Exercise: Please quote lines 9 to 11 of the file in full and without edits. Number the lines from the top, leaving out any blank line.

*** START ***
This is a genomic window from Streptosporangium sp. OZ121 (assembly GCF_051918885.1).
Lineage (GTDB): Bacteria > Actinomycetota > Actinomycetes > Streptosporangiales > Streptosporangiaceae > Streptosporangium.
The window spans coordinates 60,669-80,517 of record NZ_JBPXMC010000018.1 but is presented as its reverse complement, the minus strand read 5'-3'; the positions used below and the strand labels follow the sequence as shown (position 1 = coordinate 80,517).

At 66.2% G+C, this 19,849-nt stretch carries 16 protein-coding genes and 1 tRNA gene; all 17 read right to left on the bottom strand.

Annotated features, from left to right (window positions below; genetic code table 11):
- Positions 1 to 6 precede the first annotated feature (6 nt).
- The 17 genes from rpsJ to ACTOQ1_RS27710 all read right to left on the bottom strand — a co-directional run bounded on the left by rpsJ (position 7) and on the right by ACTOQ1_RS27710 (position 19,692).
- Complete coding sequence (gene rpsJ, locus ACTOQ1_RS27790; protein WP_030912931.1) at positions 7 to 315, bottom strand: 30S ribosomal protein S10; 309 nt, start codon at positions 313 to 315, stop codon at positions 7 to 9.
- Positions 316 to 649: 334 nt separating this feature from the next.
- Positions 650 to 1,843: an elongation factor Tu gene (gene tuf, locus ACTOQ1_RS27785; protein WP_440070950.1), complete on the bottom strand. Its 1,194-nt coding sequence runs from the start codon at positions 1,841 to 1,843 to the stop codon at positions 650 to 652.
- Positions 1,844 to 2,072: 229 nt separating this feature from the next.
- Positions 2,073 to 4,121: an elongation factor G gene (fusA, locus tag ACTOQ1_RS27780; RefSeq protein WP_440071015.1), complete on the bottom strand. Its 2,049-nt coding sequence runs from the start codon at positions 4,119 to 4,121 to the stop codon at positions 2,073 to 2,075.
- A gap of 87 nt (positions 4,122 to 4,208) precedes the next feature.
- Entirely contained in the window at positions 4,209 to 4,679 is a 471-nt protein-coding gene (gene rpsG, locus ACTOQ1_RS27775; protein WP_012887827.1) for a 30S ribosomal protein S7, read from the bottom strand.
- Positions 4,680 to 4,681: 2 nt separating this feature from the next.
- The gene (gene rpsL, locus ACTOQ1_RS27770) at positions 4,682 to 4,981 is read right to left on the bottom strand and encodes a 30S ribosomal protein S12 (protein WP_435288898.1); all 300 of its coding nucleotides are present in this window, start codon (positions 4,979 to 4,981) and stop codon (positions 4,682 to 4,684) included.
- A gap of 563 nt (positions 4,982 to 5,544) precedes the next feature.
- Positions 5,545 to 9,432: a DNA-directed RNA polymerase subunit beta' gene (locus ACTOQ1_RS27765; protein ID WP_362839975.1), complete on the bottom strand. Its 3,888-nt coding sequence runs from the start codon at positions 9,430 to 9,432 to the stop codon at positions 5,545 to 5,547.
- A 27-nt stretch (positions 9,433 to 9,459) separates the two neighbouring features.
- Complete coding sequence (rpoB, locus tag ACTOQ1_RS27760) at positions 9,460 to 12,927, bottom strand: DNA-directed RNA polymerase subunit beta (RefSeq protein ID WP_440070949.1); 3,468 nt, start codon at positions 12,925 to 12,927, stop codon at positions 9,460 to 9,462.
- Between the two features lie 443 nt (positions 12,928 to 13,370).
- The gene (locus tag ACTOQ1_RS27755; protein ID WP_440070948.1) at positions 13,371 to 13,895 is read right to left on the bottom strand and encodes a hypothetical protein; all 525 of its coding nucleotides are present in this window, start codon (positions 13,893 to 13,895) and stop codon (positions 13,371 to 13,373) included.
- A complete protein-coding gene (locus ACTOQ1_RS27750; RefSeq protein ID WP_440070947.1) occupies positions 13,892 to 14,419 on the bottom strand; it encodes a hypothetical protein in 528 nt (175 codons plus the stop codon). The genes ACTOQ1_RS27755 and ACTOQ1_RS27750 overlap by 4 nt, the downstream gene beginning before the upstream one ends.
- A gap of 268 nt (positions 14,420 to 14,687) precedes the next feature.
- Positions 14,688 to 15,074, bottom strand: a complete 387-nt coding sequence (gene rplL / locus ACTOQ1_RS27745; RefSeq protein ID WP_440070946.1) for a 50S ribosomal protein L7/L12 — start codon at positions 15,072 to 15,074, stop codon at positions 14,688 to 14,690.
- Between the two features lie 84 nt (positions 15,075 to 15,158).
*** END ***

- Positions 316 to 649: 334 nt separating this feature from the next.
- Positions 650 to 1,843: an elongation factor Tu gene (gene tuf, locus ACTOQ1_RS27785; protein WP_440070950.1), complete on the bottom strand. Its 1,194-nt coding sequence runs from the start codon at positions 1,841 to 1,843 to the stop codon at positions 650 to 652.
- Positions 1,844 to 2,072: 229 nt separating this feature from the next.